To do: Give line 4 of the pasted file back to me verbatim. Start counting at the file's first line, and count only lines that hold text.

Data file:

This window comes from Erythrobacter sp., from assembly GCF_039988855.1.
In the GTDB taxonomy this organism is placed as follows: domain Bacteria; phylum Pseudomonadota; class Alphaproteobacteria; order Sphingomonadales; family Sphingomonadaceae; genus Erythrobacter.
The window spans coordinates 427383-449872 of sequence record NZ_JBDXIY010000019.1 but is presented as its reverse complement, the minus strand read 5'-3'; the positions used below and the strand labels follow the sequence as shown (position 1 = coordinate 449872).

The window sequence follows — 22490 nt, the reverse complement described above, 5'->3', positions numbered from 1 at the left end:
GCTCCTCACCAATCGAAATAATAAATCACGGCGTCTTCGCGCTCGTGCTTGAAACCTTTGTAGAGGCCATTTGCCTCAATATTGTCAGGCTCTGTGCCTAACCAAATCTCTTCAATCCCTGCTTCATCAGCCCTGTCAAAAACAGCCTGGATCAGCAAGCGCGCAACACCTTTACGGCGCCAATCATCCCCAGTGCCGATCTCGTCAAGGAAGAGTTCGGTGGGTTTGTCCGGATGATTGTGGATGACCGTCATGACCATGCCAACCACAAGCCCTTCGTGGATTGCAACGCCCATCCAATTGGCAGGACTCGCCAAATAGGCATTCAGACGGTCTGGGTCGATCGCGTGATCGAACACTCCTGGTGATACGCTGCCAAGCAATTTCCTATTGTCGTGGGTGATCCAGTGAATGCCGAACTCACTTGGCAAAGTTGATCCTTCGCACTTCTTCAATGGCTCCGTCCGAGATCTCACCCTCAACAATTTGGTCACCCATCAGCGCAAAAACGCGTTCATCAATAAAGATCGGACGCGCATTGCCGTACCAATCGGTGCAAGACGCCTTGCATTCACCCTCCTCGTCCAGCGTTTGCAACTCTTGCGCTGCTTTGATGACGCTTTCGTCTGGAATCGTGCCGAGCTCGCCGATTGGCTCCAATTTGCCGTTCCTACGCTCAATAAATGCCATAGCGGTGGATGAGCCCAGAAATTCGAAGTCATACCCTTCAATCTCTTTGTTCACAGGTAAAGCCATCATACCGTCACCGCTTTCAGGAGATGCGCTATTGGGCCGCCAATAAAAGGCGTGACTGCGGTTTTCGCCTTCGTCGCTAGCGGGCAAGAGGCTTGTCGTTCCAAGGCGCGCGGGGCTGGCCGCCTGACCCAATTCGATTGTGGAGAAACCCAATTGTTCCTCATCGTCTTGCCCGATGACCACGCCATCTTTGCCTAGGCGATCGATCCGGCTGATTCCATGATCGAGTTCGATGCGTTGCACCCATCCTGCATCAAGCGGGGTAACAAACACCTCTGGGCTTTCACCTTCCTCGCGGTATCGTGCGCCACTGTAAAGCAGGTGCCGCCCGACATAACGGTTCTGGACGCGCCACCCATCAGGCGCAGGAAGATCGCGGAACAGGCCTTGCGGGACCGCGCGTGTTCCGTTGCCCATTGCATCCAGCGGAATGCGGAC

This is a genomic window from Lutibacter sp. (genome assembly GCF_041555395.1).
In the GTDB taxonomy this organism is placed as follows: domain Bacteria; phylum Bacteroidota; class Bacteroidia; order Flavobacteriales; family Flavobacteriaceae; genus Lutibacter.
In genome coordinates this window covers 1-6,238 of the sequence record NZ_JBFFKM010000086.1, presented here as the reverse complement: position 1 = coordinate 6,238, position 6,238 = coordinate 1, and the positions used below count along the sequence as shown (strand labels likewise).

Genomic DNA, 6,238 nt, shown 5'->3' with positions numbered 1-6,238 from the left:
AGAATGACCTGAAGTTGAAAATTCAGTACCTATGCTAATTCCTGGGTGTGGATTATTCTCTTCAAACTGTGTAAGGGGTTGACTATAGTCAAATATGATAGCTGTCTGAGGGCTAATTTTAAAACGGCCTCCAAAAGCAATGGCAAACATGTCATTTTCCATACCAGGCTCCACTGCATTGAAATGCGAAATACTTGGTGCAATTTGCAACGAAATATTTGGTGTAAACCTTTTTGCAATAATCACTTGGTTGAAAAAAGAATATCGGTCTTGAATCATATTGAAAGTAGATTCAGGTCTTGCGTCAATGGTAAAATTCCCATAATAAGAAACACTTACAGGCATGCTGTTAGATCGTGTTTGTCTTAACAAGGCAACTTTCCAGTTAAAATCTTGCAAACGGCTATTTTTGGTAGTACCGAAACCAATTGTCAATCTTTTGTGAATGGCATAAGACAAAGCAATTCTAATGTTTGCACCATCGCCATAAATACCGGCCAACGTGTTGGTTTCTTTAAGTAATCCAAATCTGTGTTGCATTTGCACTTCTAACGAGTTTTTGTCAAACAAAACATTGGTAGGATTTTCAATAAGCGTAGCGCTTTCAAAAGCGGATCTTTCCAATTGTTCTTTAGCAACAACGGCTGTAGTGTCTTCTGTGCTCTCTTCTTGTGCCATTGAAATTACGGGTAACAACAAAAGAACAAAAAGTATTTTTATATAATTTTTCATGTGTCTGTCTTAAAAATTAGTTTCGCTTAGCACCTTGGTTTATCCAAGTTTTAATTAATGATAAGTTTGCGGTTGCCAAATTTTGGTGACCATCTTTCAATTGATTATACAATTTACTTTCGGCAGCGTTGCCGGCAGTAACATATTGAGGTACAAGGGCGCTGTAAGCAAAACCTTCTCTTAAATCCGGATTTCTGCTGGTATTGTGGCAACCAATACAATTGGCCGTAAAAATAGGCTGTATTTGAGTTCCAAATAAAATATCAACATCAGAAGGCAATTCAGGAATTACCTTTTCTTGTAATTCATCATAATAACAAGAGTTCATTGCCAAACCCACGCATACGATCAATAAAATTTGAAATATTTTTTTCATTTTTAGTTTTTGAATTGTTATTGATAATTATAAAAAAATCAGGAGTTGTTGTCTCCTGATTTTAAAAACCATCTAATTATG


The window sequence follows — 22490 nt, the reverse complement described above, 5'->3', positions numbered from 1 at the left end: